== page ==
Children’s Hospice South West provide care for children with life-threatening conditions by providing hospice care and profession family support services. They are dedicated to making the most of short and previous lives through the provision of the best possible hospice care for children and your people with life-limiting conditions. The care offered is not just about medical and nursing support for sick children but is also about enriching the lives of the children and their whole family. They provide specialist palliative care, respite for the whole family, a sibling service for brothers and sisters, emergency support, end of life care and a bereavement service for as a long as it is needed.
We’ve always been proud of the individuals at Brunel and Pilgrim and their academic achievements (whether that is achieving Chartered Status, Financial Planning and Paraplanning Diplomas or learning Spanish) but we’re now proud to announce that as a collective, we’re TWO of the few firms in the country to achieve Chartered Status. That’s both Brunel and Pilgrim.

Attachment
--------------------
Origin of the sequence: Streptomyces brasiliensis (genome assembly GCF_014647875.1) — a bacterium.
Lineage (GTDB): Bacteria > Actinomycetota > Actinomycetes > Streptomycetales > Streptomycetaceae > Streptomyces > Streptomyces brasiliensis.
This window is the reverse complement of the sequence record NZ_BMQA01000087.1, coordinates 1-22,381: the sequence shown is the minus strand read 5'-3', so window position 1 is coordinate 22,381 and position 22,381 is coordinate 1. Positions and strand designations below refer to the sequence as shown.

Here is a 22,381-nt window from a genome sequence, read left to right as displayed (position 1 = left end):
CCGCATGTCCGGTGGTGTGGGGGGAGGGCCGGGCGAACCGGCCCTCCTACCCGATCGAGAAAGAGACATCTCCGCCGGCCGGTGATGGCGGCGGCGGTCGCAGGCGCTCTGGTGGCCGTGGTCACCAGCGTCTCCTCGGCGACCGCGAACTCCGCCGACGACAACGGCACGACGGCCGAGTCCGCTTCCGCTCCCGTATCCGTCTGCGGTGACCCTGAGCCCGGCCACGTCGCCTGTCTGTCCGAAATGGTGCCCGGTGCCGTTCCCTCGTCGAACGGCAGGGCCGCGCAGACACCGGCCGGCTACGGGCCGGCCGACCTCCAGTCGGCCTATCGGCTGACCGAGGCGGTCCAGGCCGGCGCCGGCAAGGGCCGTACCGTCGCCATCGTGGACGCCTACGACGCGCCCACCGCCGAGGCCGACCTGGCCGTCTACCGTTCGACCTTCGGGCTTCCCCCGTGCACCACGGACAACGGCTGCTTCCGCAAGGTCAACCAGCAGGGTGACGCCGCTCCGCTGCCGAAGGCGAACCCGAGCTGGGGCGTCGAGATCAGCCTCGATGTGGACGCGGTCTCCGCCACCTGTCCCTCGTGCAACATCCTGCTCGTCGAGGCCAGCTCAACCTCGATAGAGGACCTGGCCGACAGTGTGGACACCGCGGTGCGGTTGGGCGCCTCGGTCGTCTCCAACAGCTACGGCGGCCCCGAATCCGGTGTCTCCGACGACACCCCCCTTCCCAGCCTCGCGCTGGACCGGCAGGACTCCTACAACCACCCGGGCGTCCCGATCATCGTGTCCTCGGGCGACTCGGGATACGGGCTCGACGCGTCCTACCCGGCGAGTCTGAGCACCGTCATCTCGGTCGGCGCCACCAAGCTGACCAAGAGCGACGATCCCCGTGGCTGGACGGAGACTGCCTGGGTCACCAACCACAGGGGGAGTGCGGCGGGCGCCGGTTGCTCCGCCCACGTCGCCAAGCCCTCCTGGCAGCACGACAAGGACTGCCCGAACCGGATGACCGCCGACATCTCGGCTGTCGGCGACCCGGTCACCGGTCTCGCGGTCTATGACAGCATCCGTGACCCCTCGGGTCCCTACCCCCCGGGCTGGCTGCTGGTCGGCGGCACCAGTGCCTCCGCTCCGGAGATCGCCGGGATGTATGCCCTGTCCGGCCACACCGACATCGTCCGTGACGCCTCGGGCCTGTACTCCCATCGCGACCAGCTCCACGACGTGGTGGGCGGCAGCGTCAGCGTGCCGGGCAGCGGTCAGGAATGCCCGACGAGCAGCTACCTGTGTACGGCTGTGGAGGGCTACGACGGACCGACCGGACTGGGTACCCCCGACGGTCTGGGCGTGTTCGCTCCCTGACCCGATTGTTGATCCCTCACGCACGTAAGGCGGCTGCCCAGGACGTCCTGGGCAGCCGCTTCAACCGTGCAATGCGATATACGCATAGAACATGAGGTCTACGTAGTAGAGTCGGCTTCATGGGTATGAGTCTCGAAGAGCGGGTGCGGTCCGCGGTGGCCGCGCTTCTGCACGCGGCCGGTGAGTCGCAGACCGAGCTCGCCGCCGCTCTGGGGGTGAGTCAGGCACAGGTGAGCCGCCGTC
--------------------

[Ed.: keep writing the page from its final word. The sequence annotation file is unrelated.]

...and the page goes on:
In this section we look a little further at what this means, discuss our recent Cyberplus Accreditation (and how this safeguards you) and our Managing Director Damien talks about his new role on the Personal Finance Society’s Financial Planning Expert Practitioner Panel, as a leading expert to help improve the Financial Planning Industry.
Chartered status is an exclusive title only awarded to firms which meet rigorous criteria relating to professionalism and capability. The award is granted by the Chartered Insurance Institute the professional body for insurance and financial planning. To achieve this status we were required to demonstrate a commitment to developing knowledge, enhancing capability and maintaining ethical standards. This provides all our clients with the reassurance that we are operate in an ethical manner, put our clients interest first and provide high quality advice based solely on our clients’ researched needs.
To date, fewer than 700 firms have achieved Chartered status which indicates that this is a highly coveted award reserved for the leading firms within the financial advice market.
We will be working hard to maintain these standards and providing a commitment to customer service and professionalism.